Sorry We Missed You (2019)
When Ken Loach set out making Sorry We Missed You there is no way he could know how its prescience would be magnified by a bastard virus. Written by Paul Laverty the film comes with all the grim realism you’d expect of a Ken Loach film; utterly believable, complex characters and dire real life situations. If you’re thinking “that doesn’t sound like much fun”, you’d be right- Sorry We Missed you isn’t fun at all. It is however, a film you need to see.
Struggling for work, Ricky (Kris Hitchen) is sold into the idea of delivery driving. It is never said which company exactly but that’s not really important as the implication is it's for numerous. He’ll be his own boss, he’s told. A “franchise owner” who works when he wants and all that other bullshit people tell you when what they’re actually doing is washing their hands of any commitment to you as a
Now. A word on Ricky, and in fact almost all the men in Sorry We Missed You- he’s a bit of a dick. Wife Abbie (the wonderfully named Debbie Honeywood) is a care worker, helping the elderly and sick. Ricky immediately demands that she completely change her work in order to better serve his desires.
As the couple struggle with one another, money and teenage son Seb (Rhys Stone) who scores high on the dickhead scale too, everything is all rather unbearable. Both for them and the viewer, although daughter Liza Jae (Katie Proctor) is rather sweet, despite not being given a great headstart in life with that name.
Targets are almost impossible, the people he’s delivering to don’t understand quite how horrible the existence of a driver is and the boss who isn’t a boss takes the (soggy) dickhead biscuit. A slimy and aggressive bully. It’s a hard mix to nail, slimy and a bully, but he is it. The film is so well acted that it's easy to forget it's a drama. Which is kind of the point.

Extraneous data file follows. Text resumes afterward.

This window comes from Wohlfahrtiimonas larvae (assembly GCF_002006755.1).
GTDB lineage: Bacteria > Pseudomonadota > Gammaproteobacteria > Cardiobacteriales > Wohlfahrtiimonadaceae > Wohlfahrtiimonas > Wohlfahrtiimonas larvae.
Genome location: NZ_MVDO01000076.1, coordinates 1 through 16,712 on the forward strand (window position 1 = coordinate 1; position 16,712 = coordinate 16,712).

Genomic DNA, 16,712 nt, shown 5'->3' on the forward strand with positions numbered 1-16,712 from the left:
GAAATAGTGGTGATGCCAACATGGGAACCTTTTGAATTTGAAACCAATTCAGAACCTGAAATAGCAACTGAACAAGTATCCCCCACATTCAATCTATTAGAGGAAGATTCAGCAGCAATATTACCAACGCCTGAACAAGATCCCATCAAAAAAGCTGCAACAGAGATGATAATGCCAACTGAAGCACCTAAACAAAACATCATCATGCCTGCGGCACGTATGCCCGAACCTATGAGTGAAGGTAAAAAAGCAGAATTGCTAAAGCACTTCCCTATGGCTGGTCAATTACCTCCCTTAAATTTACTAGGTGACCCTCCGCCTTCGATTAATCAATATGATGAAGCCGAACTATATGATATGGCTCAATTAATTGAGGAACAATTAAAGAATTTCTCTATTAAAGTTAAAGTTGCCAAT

Now that we’re all stuck at home, bored and ordering all kinds of crap to keep us from going completely mad, Sorry We Missed You is exactly the kind of reminder we need. A reminder that the people we see for ten seconds when they drop off the Game of Thrones edition of Risk we bought after a few too many, who then scurry away, are scurrying for a reason.
The film is as much about family as work but both are fairly miserable stories, with slim glimmers of hope here and there. Despite all this, Sorry We Missed You is an important watch.
I really don’t how to score this. It is at once brilliant and also an exercise in masochism. We’re all doomed. Or maybe we’re not. We’re certainly less doomed if we appreciate one another a bit more and so far that seems to be what we’re starting to do. From Tesco staff to nurses and once you see Sorry We Missed You I’m certain that’ll extend to the man who brings tat to your front door. Only loses points because Christ it is depressing. 8/10